They have been busy. They have been placing stories saying that the attempt to ban international trade in the bluefin is an attack on the Japanese custom of eating fish. Well, it isn’t, it about the failure of soft management for a species that goes for a lot of hard currency.
They have been placing stories to worry the West Africans, saying that the Spanish and French purse seine fleets which fish in the Mediterranean will come to their waters if trade is banned, ignoring the fact that these are not long-distance, ocean-going vessels and it is up to the West Africans who they allow to fish in their waters, anyway. It looks as if Japan is panicking.

There have been indications that the secretariat of the Convention on International Trade in Endangered Species is increasingly getting fed up with the allegations from fishing countries that CITES is no place to regulate commercial fish species(CITES already regulates trade in 24,000 plant species and 4,000 animals and has done since 1975.)

Willem Wijnstekers, its secretary general, told the opening plenary that he found comments that CITES should not get involved in regulating bluefin “really worrying” and he totally disagreed with that comment. The Secretariat is increasingly calling the tune. It has commissioned a review of whether the EU’s complicated and Machiavellian proposal endorsing an Appendix 1 listing of bluefin - but placing lots of conditions on it - is legal. That is expected in the next couple of days.

Meanwhile, we can expect Japan to become shriller still in defense of the disgracefully-managed trade in its favorite sushi.

Charles Clover


Deep sea fish suffer far greater damage than was first thought

Most deep sea fisheries are unsustainable and should be closed, a new report says.

The call comes after a 25-year-long marine study revealed that commercial fishing in the north-east Atlantic could be damaging species at much greater depths than previously believed.

Moray eel - Deep sea fish suffer far greater damage than was first thought

Moray eel - the study found numbers of one species of eel were down by half

Numbers of deep-water species living a kilometre below the reach of trawlers are apparently being affected by fishing practices, the new study found.

Although scientists have known that commercial fishing does affect deep-water fish populations they have now discovered it is occuring at much greater depths.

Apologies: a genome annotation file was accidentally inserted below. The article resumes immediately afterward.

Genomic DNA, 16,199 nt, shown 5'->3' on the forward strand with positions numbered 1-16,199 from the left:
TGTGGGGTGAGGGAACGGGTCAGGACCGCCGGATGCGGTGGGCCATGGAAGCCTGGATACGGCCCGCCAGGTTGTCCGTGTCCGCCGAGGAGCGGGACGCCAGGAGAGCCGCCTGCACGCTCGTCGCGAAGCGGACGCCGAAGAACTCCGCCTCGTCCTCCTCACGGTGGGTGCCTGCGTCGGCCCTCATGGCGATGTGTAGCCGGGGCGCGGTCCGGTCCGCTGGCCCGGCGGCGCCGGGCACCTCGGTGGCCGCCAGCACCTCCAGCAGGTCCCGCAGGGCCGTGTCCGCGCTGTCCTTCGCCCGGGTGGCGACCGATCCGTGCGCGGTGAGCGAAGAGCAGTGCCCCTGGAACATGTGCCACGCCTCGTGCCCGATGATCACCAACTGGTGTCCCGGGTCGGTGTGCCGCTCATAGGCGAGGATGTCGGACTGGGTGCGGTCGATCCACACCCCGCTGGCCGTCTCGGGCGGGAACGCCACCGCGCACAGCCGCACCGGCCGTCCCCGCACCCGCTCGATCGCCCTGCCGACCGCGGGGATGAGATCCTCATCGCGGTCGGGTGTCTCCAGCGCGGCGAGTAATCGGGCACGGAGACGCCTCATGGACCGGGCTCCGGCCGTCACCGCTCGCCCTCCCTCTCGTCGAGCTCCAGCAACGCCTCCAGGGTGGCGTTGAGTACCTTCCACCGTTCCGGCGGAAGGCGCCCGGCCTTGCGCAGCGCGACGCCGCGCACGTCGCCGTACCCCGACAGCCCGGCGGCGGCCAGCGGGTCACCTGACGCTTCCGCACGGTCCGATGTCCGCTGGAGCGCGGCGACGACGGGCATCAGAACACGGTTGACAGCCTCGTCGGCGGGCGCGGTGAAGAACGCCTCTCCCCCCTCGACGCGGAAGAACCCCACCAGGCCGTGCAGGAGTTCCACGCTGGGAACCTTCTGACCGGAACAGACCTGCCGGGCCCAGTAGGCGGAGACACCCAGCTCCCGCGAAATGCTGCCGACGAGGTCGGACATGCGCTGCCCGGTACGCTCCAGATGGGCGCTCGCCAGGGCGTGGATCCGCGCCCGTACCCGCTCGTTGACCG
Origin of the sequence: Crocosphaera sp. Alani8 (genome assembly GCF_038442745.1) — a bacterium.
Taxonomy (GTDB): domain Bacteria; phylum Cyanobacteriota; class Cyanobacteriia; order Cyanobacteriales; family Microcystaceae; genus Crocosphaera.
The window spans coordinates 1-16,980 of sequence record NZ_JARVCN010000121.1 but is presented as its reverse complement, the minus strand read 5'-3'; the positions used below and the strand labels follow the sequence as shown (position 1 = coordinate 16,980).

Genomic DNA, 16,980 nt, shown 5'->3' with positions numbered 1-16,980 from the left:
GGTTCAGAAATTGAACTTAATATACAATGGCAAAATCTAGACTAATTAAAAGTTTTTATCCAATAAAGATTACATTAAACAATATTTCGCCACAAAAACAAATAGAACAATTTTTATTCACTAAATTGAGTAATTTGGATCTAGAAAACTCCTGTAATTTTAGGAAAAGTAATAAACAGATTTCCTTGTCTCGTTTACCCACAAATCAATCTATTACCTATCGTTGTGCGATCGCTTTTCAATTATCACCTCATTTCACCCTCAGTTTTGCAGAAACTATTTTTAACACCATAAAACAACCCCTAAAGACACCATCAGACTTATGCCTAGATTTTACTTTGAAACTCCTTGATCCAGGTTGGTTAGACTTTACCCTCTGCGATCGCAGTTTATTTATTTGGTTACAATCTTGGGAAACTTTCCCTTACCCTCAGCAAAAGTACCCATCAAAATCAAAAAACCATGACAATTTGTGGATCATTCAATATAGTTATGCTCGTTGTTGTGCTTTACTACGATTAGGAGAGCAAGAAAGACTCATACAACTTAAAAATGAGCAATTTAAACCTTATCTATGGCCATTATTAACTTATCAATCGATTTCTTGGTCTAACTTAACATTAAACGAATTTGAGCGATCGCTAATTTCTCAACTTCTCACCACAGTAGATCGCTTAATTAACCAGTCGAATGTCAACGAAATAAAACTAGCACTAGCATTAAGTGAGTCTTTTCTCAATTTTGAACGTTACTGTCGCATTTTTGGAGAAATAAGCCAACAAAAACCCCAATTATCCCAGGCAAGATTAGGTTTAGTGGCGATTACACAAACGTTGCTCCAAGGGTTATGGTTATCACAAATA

Populations of north-east Atlantic commercial deep-water fish such as black scabbardfish, orange roughy and roundnose grenadier have dwindled since deep-water fishing started in the area in the late 1980s but a quota system wasn’t introduced until 2003.

Dr David Bailey of the University of Glasgow, who led the study, published in the journal Proceedings of the Royal Society B, said:

“Commercial fishing may have wider effects than anyone previously thought, affecting fish which we assumed were safely beyond the range of fishing boats. We were extremely surprised by this result and believe that it has important implications for how we manage the oceans.”

Deep-water fish living off the west coast of Ireland were monitored by Natural Environment Research Council-owned ships from 1977 until 1989 before any fishery was operating in the region.

Researchers checked the same area again from 1997 until 2002 using exactly the same methods and the results were then compared as part of an EU-led project to study deep-sea species. Continue reading ‘Deep sea fish suffer far greater damage than was first thought’


Shark alert - which predator is to blame?

Hungry sharks have attacked three people in the past three weeks off Sydney, Australia.

One of the explanations offered by the BBC is that cleaner waters and a ban on commercial fishing, which has attracted more fish to the area, could be responsible for luring the oceans’ big predators closer to Sydney’s beaches and harbour. 

That is an extraordinarily cynical explanation, if you think about it, and one the BBC should be ashamed for reporting.

If you follow the logic of the Australian source quoted by the BBC, it would be safer to go polluting the sea until the water turns brown and to have fish exterminated within miles of the shore so that at least you aren’t attacked by sharks. Bruce, do me a favour.

There is a much more plausible explanation contained in the two-yearly report on the state of the world’s fish stocks published today by the UN Food and Agriculture Organisation (FAO).

The report shows that the number of the world’s fish stocks ranked as over-fished, depleted or fully exploited increased to 80 per cent – a rise of three per cent in two years.

The only sensible explanation for this is the world’s fishing fleets remain out of control and politicians are unaware or unwilling to do something about the problem.

Check out another report today, Hungry Oceans: What happens when the prey is gone?, compiled from scientific sources by the environmental group Oceana. This shows that scientists around the world are reporting ocean predators emaciated from lack of food, vulnerable to disease and lacking the energy to reproduce.

Scrawny dolphins, whales, tuna and bass have been reported along coastlines around the world.

At the same time, we continue to hunt their prey, the small fish such as herring, menhaden, anchovy and sand eel which the major predators depend on, to provide feedstock for the fast-growing fish farming industry. We have forgotten to leave enough fish in the sea for predator fish.

Isn’t lack of food the most likely explanation for the strange behaviour of sharks off Sydney?

And isn’t the creation of larger areas, offshore, where the bounty of the sea can recover a more plausible way of solving the problem than allowing the seas off Sydney to get polluted again and over-fishing to resume?